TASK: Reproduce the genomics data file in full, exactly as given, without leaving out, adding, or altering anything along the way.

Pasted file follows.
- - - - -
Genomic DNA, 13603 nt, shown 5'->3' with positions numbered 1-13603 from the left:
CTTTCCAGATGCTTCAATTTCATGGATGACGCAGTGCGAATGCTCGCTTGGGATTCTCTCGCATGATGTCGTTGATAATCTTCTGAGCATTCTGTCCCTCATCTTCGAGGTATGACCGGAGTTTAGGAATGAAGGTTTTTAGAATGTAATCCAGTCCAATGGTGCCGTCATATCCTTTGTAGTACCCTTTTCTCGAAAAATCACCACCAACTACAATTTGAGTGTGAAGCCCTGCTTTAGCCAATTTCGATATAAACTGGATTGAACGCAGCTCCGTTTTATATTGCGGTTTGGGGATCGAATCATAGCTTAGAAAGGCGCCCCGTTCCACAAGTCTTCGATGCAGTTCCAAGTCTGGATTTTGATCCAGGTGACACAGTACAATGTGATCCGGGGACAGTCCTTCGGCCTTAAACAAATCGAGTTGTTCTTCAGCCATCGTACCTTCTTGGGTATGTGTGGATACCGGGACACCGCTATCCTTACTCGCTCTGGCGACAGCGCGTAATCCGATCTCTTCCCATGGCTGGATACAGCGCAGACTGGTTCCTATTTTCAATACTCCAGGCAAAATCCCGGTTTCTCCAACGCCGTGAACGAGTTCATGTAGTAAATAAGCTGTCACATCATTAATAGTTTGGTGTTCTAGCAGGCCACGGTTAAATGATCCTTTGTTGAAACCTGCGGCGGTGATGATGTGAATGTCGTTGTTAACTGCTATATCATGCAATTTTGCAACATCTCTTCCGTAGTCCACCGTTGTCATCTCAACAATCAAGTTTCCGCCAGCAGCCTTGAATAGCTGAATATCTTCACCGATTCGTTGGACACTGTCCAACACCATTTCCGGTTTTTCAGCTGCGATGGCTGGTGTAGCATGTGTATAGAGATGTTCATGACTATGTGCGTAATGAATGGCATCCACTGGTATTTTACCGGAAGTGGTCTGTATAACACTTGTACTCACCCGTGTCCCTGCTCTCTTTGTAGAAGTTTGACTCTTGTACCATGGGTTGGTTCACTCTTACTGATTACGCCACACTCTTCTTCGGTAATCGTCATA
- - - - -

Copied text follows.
Genomic DNA, 13603 nt, shown 5'->3' with positions numbered 1-13603 from the left:
CTTTCCAGATGCTTCAATTTCATGGATGACGCAGTGCGAATGCTCGCTTGGGATTCTCTCGCATGATGTCGTTGATAATCTTCTGAGCATTCTGTCCCTCATCTTCGAGGTATGACCGGAGTTTAGGAATGAAGGTTTTTAGAATGTAATCCAGTCCAATGGTGCCGTCATATCCTTTGTAGTACCCTTTTCTCGAAAAATCACCACCAACTACAATTTGAGTGTGAAGCCCTGCTTTAGCCAATTTCGATATAAACTGGATTGAACGCAGCTCCGTTTTATATTGCGGTTTGGGGATCGAATCATAGCTTAGAAAGGCGCCCCGTTCCACAAGTCTTCGATGCAGTTCCAAGTCTGGATTTTGATCCAGGTGACACAGTACAATGTGATCCGGGGACAGTCCTTCGGCCTTAAACAAATCGAGTTGTTCTTCAGCCATCGTACCTTCTTGGGTATGTGTGGATACCGGGACACCGCTATCCTTACTCGCTCTGGCGACAGCGCGTAATCCGATCTCTTCCCATGGCTGGATACAGCGCAGACTGGTTCCTATTTTCAATACTCCAGGCAAAATCCCGGTTTCTCCAACGCCGTGAACGAGTTCATGTAGTAAATAAGCTGTCACATCATTAATAGTTTGGTGTTCTAGCAGGCCACGGTTAAATGATCCTTTGTTGAAACCTGCGGCGGTGATGATGTGAATGTCGTTGTTAACTGCTATATCATGCAATTTTGCAACATCTCTTCCGTAGTCCACCGTTGTCATCTCAACAATCAAGTTTCCGCCAGCAGCCTTGAATAGCTGAATATCTTCACCGATTCGTTGGACACTGTCCAACACCATTTCCGGTTTTTCAGCTGCGATGGCTGGTGTAGCATGTGTATAGAGATGTTCATGACTATGTGCGTAATGAATGGCATCCACTGGTATTTTACCGGAAGTGGTCTGTATAACACTTGTACTCACCCGTGTCCCTGCTCTCTTTGTAGAAGTTTGACTCTTGTACCATGGGTTGGTTCACTCTTACTGATTACGCCACACTCTTCTTCGGTAATCGTCATA